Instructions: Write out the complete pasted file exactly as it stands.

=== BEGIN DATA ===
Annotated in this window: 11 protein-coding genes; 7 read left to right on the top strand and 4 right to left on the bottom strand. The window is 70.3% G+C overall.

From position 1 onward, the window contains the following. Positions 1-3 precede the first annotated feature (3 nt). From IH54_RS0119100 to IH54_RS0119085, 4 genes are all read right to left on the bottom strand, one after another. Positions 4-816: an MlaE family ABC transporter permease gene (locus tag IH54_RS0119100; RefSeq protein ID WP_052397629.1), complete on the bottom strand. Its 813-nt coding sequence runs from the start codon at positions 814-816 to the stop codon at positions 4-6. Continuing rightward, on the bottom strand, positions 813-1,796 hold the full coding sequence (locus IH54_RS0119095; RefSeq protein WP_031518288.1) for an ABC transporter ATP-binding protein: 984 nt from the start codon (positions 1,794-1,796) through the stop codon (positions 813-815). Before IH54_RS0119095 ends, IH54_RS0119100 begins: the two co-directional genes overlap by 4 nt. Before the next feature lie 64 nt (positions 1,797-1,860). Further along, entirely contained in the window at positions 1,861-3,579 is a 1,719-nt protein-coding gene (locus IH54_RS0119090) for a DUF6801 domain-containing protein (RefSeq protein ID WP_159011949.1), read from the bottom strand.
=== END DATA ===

Annotated in this window: 11 protein-coding genes; 7 read left to right on the top strand and 4 right to left on the bottom strand. The window is 70.3% G+C overall.

From position 1 onward, the window contains the following. Positions 1-3 precede the first annotated feature (3 nt). From IH54_RS0119100 to IH54_RS0119085, 4 genes are all read right to left on the bottom strand, one after another. Positions 4-816: an MlaE family ABC transporter permease gene (locus tag IH54_RS0119100; RefSeq protein ID WP_052397629.1), complete on the bottom strand. Its 813-nt coding sequence runs from the start codon at positions 814-816 to the stop codon at positions 4-6. Continuing rightward, on the bottom strand, positions 813-1,796 hold the full coding sequence (locus IH54_RS0119095; RefSeq protein WP_031518288.1) for an ABC transporter ATP-binding protein: 984 nt from the start codon (positions 1,794-1,796) through the stop codon (positions 813-815). Before IH54_RS0119095 ends, IH54_RS0119100 begins: the two co-directional genes overlap by 4 nt. Before the next feature lie 64 nt (positions 1,797-1,860). Further along, entirely contained in the window at positions 1,861-3,579 is a 1,719-nt protein-coding gene (locus IH54_RS0119090) for a DUF6801 domain-containing protein (RefSeq protein ID WP_159011949.1), read from the bottom strand.